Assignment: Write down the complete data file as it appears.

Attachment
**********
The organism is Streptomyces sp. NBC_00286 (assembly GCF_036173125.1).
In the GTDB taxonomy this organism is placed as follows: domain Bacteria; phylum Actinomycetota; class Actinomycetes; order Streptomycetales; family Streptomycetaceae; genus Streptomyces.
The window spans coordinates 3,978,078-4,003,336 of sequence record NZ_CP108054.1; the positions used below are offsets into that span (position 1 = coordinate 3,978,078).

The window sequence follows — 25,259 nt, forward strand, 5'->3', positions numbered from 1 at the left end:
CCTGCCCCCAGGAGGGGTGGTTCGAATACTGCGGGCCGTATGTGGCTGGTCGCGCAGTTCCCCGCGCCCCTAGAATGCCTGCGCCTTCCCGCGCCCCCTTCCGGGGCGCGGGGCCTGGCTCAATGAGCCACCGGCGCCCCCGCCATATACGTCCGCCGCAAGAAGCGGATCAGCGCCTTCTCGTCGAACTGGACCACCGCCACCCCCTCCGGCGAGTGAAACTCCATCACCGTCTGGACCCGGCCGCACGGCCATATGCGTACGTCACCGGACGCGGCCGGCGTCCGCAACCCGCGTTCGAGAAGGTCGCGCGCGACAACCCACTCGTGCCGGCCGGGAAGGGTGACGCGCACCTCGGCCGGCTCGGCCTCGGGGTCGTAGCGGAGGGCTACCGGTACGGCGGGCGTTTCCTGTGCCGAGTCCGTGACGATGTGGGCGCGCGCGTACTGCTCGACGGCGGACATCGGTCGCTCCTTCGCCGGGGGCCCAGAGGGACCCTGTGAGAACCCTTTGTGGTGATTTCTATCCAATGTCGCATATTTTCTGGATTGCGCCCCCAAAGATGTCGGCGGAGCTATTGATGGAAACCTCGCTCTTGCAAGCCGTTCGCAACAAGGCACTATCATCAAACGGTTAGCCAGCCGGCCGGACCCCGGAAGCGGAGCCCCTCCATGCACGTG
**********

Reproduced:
The organism is Streptomyces sp. NBC_00286 (assembly GCF_036173125.1).
In the GTDB taxonomy this organism is placed as follows: domain Bacteria; phylum Actinomycetota; class Actinomycetes; order Streptomycetales; family Streptomycetaceae; genus Streptomyces.
The window spans coordinates 3,978,078-4,003,336 of sequence record NZ_CP108054.1; the positions used below are offsets into that span (position 1 = coordinate 3,978,078).

The window sequence follows — 25,259 nt, forward strand, 5'->3', positions numbered from 1 at the left end:
CCTGCCCCCAGGAGGGGTGGTTCGAATACTGCGGGCCGTATGTGGCTGGTCGCGCAGTTCCCCGCGCCCCTAGAATGCCTGCGCCTTCCCGCGCCCCCTTCCGGGGCGCGGGGCCTGGCTCAATGAGCCACCGGCGCCCCCGCCATATACGTCCGCCGCAAGAAGCGGATCAGCGCCTTCTCGTCGAACTGGACCACCGCCACCCCCTCCGGCGAGTGAAACTCCATCACCGTCTGGACCCGGCCGCACGGCCATATGCGTACGTCACCGGACGCGGCCGGCGTCCGCAACCCGCGTTCGAGAAGGTCGCGCGCGACAACCCACTCGTGCCGGCCGGGAAGGGTGACGCGCACCTCGGCCGGCTCGGCCTCGGGGTCGTAGCGGAGGGCTACCGGTACGGCGGGCGTTTCCTGTGCCGAGTCCGTGACGATGTGGGCGCGCGCGTACTGCTCGACGGCGGACATCGGTCGCTCCTTCGCCGGGGGCCCAGAGGGACCCTGTGAGAACCCTTTGTGGTGATTTCTATCCAATGTCGCATATTTTCTGGATTGCGCCCCCAAAGATGTCGGCGGAGCTATTGATGGAAACCTCGCTCTTGCAAGCCGTTCGCAACAAGGCACTATCATCAAACGGTTAGCCAGCCGGCCGGACCCCGGAAGCGGAGCCCCTCCATGCACGTG